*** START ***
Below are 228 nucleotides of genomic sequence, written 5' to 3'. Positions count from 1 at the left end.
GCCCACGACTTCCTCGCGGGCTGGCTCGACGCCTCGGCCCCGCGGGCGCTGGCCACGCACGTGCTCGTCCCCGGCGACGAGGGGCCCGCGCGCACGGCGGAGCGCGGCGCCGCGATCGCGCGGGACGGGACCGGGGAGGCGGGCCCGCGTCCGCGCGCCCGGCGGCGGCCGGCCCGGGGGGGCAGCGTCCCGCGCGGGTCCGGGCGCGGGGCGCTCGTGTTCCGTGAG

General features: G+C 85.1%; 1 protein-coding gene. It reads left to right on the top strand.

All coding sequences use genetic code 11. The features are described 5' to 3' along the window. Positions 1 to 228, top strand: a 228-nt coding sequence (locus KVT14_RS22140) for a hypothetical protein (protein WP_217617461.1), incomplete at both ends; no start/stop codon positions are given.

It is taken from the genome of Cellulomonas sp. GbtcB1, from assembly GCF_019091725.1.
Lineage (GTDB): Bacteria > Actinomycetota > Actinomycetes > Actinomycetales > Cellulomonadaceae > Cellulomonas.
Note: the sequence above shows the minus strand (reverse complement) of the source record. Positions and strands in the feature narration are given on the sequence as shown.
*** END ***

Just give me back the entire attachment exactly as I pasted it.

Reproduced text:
Below are 228 nucleotides of genomic sequence, written 5' to 3'. Positions count from 1 at the left end.
GCCCACGACTTCCTCGCGGGCTGGCTCGACGCCTCGGCCCCGCGGGCGCTGGCCACGCACGTGCTCGTCCCCGGCGACGAGGGGCCCGCGCGCACGGCGGAGCGCGGCGCCGCGATCGCGCGGGACGGGACCGGGGAGGCGGGCCCGCGTCCGCGCGCCCGGCGGCGGCCGGCCCGGGGGGGCAGCGTCCCGCGCGGGTCCGGGCGCGGGGCGCTCGTGTTCCGTGAG

General features: G+C 85.1%; 1 protein-coding gene. It reads left to right on the top strand.

All coding sequences use genetic code 11. The features are described 5' to 3' along the window. Positions 1 to 228, top strand: a 228-nt coding sequence (locus KVT14_RS22140) for a hypothetical protein (protein WP_217617461.1), incomplete at both ends; no start/stop codon positions are given.

It is taken from the genome of Cellulomonas sp. GbtcB1, from assembly GCF_019091725.1.
Lineage (GTDB): Bacteria > Actinomycetota > Actinomycetes > Actinomycetales > Cellulomonadaceae > Cellulomonas.
Note: the sequence above shows the minus strand (reverse complement) of the source record. Positions and strands in the feature narration are given on the sequence as shown.